Sunday, September 20, 2020

"Sins of the Bees"

Annie Lampman is the author of the novel Sins of the Bees and the limited-edition letterpress poetry chapbook Burning Time. Her short stories, poetry, and narrative essays have been published in sixty-some literary journals and anthologies such as The Normal School, Orion Magazine, The Massachusetts Review, and Women Writing the West. She has been awarded the 2020 American Fiction Award in Thriller: Crime, the Dogwood Literary Award in Fiction, the Everybody Writes Award in Poetry, a Best American Essays “Notable,” a Pushcart Prize special mention, a Literature Fellowship special mention by the Idaho Commission on the Arts, and a wilderness artist’s residency in the Owyhee Canyonlands Wilderness through the Bureau of Land Management. Lampman is an Associate Professor of Honors Creative Writing at the Washington State University Honors College. She lives with her husband, three sons, and a bevy of pets (including a tabby named Bonsai and a husky named Tundra) in Moscow, Idaho on the rolling hills of the Palouse Prairie in another 1800s farmhouse. She has a pollinator garden full of native flowers, herbs, berries, song birds, squirrels, butterflies, bumble bees, solitary bees, and honeybees.

Lampman applied the Page 69 Test to Sins of the Bees and reported the following:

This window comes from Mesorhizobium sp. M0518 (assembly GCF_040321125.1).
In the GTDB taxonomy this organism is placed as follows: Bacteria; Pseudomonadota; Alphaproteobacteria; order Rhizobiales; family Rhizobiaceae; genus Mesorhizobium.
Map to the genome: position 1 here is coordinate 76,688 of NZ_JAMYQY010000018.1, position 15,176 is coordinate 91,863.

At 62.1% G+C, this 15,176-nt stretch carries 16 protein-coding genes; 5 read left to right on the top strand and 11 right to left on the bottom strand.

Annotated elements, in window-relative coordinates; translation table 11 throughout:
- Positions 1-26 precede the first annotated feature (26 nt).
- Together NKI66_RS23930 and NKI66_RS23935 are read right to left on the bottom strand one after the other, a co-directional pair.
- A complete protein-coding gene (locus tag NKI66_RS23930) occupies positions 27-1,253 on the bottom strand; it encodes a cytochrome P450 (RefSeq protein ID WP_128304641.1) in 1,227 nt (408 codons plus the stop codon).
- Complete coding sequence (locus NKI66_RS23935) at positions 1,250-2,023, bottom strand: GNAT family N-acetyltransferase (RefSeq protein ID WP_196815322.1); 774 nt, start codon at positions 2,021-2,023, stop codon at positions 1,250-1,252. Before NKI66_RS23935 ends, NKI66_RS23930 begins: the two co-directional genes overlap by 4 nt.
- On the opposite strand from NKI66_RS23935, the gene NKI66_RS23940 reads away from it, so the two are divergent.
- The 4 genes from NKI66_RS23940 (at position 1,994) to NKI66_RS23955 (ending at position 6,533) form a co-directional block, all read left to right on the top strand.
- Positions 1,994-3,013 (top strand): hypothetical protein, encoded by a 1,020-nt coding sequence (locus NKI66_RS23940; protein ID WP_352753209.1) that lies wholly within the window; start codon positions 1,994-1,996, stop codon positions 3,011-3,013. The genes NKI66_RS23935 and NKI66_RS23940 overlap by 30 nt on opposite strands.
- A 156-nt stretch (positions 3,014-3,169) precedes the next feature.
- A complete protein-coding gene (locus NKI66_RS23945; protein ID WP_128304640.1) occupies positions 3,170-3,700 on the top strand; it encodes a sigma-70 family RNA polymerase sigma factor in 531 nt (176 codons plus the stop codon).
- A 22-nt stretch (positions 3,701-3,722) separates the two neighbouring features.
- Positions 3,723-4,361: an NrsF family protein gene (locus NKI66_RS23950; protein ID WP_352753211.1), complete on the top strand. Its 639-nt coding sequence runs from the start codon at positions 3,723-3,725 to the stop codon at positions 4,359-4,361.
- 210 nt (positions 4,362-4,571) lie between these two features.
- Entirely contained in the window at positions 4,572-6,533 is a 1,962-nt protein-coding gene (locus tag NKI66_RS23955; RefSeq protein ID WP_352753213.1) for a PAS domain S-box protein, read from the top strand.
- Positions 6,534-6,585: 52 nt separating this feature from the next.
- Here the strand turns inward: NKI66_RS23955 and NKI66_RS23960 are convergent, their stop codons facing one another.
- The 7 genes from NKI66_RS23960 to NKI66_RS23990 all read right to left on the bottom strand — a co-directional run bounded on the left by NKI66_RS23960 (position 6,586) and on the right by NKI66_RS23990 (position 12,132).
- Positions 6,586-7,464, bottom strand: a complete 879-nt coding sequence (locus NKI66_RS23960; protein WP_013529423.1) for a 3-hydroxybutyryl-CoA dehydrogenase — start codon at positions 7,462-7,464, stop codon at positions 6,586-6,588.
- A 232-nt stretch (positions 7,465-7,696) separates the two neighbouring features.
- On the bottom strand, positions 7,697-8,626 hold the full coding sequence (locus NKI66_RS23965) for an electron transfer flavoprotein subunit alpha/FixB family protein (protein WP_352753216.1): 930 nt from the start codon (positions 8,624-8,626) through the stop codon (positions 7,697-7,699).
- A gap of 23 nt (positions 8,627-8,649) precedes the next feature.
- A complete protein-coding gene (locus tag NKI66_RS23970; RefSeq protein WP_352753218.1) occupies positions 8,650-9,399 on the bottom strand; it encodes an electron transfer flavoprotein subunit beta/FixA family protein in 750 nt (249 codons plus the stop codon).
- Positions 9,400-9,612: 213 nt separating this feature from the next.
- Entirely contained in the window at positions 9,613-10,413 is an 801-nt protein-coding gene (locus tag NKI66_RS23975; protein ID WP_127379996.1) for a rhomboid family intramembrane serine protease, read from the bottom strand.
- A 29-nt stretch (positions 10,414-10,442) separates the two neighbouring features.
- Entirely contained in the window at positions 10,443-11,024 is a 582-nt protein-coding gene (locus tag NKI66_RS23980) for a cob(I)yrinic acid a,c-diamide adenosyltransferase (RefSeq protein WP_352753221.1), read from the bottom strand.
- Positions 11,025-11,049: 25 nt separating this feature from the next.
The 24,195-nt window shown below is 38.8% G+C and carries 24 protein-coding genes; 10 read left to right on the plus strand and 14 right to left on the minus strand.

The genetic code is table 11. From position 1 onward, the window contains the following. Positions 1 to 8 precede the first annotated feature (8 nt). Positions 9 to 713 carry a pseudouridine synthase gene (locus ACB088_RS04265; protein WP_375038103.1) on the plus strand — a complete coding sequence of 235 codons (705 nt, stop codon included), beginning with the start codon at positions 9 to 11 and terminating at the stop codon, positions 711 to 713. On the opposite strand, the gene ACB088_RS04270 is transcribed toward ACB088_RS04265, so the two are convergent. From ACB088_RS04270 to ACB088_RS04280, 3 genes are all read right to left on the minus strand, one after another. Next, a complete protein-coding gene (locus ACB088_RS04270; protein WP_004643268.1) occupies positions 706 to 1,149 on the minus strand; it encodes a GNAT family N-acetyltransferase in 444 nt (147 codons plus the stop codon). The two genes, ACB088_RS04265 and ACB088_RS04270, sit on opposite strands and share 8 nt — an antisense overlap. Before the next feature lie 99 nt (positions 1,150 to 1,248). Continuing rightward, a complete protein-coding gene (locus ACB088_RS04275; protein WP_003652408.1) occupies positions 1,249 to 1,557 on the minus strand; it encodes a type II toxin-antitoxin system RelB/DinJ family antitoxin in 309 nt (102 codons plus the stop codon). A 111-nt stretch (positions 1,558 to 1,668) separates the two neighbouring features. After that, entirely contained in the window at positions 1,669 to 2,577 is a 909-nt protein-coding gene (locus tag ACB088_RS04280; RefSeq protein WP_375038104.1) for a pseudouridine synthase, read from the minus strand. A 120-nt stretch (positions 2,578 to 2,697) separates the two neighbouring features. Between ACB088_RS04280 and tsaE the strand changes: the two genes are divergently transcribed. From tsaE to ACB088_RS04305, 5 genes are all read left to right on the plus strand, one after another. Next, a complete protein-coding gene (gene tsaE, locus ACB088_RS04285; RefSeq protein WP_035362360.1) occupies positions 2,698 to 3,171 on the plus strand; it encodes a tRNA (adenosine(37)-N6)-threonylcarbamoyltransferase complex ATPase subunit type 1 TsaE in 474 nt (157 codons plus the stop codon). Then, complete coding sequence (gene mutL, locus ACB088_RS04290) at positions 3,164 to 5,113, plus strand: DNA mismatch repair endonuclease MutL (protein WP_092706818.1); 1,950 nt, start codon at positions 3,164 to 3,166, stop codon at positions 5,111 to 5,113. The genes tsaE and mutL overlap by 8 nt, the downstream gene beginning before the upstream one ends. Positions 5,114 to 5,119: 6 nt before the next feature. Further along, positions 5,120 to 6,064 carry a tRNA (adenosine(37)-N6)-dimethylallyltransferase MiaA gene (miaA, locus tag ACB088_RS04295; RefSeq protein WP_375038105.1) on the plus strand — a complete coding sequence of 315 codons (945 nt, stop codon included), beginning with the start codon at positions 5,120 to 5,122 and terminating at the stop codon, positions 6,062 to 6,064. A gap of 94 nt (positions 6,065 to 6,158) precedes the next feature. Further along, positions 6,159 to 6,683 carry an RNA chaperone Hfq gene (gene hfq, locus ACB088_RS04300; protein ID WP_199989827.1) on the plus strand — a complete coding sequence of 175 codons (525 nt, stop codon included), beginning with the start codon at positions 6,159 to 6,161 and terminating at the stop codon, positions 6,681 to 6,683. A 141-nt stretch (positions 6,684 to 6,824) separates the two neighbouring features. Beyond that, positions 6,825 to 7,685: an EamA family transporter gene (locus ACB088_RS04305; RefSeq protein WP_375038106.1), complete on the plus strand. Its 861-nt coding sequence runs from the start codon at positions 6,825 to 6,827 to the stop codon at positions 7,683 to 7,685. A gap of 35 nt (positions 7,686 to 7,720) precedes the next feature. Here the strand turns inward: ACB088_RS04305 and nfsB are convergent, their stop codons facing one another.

Page 69 of Sins of the Bees is only five sentences—the end of one of the repeating epistolary chapters:
I sit here, pouring out my soul, wishing for the comfort of you. Of the time before I left, water washing on shore, pebbles tinking against themselves in its ebb and flow. Where have I been? Where did I go?

Maybe the only way out of the dark is to descend all the way into it.
—My love,
The funny thing is, even though page 69 of Sins of the Bees is so abbreviated, it still would give a browser of my book a sense of the story’s personality and deeper themes as well as my writing style. There is something critical captured in those few lines that gets at the central question the main characters are struggling with, defining both them and the novel’s narrative at large. Main character Isabelle is an artist who has disappeared into a religious doomsday cult to complete commissioned paintings of child brides called the Twelve Maidens, and also “to make sense of my past, to understand myself, to make amends for the wreckage of my own life.” And main character Silva is Isabelle’s granddaughter who is trying to find and track Isabelle down in order to remake a family for herself. But both women are asking the same questions of themselves on the path of their separate journeys—trying to understand who they are after suffering trauma and loss. And unbeknownst to them, they are both mourning two specific things: the loss of the same man—Isabelle’s abandoned husband, Eamon, who raised Silva; and the trauma of suffering sexual assault. There is a lot of exploration of these themes in the novel, making particularly this sentence relevant to the page 69 test: “Maybe the only way out of the dark is to descend all the way into it.” Therefore, the page 69 test proves out eerily well for Sins of the Bees, even as captured in whitespace punctuated by only a few brief sentences.
Visit Annie Lampman's website.

--Marshal Zeringue